Having 'Type D' Personality May Hurt Your Health
People With Distressed Personalities More Likely to Report Worse Health After Getting a Defibrillator
Patient Counseling and Psychological Intervention Likely to Help
Pedersen says it's important for doctors to emphasize to their patients that the majority of people who need an ICD do well with the device. But it is also essential that patients, particularly those with type D personalities, understand that their outlook on life will influence how they fare.
"Heart disease and receiving an ICD are major life events, but it is possible to lead a normal life with an ICD, and the art is to engage in activities that are important to patients and from which they derive joy and happiness," says Pedersen. "This may be easier said than done, but being aware of it and working on it, if necessary with the help of health care professionals, can provide patients with a full life, with a good quality of life."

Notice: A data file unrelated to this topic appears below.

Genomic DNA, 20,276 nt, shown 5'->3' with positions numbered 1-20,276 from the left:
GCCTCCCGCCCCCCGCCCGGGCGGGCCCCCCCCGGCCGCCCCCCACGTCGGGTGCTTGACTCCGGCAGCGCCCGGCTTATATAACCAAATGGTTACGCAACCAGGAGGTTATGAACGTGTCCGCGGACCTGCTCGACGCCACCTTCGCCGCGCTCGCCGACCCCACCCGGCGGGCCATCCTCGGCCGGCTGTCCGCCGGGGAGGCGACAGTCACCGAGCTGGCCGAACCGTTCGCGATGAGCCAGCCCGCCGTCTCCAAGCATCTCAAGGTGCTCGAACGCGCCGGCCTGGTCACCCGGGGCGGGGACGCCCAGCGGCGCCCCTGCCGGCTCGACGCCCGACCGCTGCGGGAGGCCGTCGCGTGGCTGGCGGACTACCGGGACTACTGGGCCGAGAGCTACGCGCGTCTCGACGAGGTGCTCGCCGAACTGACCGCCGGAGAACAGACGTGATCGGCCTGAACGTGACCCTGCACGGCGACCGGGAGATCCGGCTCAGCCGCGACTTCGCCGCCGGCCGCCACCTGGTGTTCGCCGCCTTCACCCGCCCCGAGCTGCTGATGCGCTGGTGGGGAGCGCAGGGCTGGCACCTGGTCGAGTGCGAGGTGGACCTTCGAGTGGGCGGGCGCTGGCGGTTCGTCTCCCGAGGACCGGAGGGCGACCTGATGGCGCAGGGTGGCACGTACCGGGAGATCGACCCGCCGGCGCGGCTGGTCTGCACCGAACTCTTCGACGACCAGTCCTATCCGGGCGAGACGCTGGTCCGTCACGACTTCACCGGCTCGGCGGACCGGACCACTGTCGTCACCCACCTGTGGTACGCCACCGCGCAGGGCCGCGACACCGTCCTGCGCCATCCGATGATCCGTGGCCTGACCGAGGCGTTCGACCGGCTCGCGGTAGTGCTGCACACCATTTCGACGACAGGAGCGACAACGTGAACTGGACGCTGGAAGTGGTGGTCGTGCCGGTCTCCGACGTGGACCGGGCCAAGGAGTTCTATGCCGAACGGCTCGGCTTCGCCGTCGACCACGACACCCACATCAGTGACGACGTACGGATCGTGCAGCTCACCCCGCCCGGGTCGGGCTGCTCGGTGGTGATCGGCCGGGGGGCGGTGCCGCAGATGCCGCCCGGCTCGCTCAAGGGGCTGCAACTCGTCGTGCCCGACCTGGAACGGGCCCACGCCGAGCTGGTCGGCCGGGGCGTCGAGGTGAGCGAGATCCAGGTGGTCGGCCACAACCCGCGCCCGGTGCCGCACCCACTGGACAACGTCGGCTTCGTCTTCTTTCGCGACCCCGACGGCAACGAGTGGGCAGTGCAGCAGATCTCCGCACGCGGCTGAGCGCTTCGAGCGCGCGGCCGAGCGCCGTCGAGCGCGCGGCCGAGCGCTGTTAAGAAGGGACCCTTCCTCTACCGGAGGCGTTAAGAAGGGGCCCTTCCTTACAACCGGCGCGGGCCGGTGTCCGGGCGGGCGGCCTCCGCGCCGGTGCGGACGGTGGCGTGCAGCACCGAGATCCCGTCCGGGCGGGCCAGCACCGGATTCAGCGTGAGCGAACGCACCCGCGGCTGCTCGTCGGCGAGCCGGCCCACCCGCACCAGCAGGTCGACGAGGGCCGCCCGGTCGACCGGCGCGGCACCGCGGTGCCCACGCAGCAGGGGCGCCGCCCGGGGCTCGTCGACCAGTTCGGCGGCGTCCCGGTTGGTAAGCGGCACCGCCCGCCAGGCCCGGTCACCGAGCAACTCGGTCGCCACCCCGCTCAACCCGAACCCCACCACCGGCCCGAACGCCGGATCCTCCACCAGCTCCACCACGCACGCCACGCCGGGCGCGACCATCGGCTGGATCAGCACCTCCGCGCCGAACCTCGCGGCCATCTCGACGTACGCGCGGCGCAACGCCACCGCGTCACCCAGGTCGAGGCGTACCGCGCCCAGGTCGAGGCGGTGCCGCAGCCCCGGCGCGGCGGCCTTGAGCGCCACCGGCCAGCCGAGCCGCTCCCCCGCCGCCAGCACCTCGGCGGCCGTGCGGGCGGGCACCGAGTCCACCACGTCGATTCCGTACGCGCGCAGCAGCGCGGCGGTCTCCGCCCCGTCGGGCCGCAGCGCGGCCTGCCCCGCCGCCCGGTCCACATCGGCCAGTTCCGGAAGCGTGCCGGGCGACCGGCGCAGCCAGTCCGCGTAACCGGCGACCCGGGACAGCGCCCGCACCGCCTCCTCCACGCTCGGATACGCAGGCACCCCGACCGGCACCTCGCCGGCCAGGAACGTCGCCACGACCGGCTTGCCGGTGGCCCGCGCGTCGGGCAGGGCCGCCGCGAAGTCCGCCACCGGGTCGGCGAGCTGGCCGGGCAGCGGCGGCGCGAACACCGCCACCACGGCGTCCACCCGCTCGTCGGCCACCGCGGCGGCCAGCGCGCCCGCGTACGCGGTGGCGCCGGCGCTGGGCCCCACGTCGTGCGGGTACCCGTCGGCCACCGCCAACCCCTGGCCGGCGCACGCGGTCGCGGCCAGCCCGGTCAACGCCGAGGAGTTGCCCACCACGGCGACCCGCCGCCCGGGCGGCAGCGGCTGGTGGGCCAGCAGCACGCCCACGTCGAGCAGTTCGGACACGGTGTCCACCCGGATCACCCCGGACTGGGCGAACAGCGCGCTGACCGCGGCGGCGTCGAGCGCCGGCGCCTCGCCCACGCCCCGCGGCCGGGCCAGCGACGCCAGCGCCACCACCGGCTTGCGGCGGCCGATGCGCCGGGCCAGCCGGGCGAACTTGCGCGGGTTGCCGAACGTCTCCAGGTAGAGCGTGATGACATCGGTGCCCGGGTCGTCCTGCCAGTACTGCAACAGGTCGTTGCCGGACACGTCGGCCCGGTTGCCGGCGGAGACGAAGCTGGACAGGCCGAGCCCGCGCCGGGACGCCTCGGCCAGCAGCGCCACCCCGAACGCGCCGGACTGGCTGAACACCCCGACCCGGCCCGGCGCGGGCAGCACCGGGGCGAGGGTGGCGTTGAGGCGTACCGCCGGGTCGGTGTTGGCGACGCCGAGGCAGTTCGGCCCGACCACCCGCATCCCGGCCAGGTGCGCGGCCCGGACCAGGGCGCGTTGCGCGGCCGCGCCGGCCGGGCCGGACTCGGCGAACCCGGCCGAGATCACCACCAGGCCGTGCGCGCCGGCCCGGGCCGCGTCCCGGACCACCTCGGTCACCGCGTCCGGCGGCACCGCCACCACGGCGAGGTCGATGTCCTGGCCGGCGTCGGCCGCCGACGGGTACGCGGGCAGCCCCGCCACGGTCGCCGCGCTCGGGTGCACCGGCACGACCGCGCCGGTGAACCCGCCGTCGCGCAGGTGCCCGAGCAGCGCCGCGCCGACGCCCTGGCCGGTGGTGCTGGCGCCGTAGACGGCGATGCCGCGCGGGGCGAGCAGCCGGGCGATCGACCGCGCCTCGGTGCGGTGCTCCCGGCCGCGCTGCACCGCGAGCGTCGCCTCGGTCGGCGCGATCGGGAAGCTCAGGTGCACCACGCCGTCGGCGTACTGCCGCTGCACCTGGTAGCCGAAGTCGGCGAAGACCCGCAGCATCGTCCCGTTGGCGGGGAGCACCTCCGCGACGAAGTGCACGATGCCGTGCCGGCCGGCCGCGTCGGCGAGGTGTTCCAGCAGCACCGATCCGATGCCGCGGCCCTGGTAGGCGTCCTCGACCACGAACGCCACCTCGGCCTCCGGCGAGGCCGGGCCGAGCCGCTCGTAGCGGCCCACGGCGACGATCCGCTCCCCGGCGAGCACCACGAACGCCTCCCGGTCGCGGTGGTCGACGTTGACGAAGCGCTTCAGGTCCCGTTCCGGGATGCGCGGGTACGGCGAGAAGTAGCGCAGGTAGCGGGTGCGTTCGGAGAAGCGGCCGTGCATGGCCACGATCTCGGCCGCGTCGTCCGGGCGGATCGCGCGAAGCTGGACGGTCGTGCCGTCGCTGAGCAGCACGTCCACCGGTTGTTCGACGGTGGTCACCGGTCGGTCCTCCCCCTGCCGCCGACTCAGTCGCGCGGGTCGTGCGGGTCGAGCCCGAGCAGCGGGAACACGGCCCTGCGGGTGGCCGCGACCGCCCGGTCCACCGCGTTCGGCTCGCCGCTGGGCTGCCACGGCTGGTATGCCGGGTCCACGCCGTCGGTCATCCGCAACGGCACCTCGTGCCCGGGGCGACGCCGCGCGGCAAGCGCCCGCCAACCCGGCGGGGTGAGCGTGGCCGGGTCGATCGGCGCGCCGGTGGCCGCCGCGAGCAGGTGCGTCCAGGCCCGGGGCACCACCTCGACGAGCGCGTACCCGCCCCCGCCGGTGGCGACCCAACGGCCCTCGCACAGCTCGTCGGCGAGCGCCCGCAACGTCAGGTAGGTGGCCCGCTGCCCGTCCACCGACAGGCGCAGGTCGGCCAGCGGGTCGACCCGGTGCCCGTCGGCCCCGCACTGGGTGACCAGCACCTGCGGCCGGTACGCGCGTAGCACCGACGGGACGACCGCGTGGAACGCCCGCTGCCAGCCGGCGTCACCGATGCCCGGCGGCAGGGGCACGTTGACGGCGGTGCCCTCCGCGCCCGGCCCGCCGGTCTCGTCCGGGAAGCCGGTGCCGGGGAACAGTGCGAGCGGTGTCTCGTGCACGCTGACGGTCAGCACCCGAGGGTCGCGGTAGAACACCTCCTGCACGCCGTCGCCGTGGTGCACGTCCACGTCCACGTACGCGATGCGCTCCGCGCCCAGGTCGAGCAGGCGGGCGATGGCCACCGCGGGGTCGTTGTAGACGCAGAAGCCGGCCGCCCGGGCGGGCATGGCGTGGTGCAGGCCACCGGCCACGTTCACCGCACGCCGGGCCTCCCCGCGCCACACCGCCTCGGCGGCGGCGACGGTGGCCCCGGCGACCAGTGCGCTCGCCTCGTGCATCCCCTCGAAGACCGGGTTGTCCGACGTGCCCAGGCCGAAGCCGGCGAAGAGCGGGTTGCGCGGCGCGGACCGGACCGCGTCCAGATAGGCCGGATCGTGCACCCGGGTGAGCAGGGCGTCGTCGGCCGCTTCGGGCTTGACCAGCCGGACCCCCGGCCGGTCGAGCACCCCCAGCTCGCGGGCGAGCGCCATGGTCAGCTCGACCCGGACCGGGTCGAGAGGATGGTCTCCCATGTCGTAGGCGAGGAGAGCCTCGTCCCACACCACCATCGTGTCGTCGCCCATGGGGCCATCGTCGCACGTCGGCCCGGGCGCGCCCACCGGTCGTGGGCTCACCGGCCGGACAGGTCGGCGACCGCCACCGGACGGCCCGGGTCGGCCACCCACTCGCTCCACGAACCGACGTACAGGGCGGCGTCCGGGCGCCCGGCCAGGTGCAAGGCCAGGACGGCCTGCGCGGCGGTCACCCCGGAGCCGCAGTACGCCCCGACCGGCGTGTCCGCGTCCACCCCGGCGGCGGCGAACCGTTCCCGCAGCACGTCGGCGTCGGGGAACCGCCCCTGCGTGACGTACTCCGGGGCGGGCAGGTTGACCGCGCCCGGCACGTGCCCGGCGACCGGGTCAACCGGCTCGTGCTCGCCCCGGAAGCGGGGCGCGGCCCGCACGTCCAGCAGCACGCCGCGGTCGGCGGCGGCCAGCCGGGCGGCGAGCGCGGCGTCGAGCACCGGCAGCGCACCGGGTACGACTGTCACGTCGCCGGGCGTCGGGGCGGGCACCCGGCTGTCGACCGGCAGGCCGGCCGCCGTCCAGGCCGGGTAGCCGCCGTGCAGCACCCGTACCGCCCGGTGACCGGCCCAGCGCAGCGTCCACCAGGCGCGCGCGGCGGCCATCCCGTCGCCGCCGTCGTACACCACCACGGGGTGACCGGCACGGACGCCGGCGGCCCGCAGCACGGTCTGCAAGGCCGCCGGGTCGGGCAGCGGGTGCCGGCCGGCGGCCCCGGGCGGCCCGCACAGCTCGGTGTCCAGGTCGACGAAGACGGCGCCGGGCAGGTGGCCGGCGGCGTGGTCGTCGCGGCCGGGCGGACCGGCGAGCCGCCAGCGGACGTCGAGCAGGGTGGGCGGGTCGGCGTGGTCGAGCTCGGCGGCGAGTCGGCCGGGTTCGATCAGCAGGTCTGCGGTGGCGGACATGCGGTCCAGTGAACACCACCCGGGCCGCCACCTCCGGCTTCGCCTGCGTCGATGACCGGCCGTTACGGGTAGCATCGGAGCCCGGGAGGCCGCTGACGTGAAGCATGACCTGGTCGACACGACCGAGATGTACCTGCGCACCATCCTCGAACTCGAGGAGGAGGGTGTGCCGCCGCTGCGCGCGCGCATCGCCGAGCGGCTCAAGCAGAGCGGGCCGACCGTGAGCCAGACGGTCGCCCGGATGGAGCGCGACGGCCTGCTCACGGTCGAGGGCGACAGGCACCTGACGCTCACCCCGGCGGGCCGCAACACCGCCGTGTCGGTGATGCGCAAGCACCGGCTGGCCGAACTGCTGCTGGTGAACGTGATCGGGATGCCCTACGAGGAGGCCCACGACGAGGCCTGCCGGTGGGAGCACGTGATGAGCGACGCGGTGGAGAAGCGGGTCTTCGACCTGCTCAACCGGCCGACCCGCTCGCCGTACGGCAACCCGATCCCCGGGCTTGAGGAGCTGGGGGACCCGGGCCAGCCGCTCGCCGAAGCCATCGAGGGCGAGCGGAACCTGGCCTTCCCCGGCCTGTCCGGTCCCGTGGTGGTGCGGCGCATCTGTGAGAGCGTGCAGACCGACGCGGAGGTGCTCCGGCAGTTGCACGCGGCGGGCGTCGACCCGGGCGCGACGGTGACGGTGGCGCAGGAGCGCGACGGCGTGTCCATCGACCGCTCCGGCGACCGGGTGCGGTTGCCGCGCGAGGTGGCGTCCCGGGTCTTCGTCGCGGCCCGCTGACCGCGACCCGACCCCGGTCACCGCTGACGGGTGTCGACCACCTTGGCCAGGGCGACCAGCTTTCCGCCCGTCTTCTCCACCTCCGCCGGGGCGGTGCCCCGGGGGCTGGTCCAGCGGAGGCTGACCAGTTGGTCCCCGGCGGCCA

Cardiologist Byron Lee, MD, a defibrillator specialist at the University of California San Francisco Medical Center, agrees with Pedersen that doctors, including himself, need to take into account their ICD patients' psychological well-being.
"We're so focused on the body and its diseases that we don't pay enough attention to their state of mind before or after their procedure," say Lee, who was not involved in the research. "This study underscores the need to pick up on this, and it shows that that can be done with very simple questionnaires."
Lee says that such screening could lead to psychological interventions aimed at relieving a patient's emotional distress before that distress causes real harm.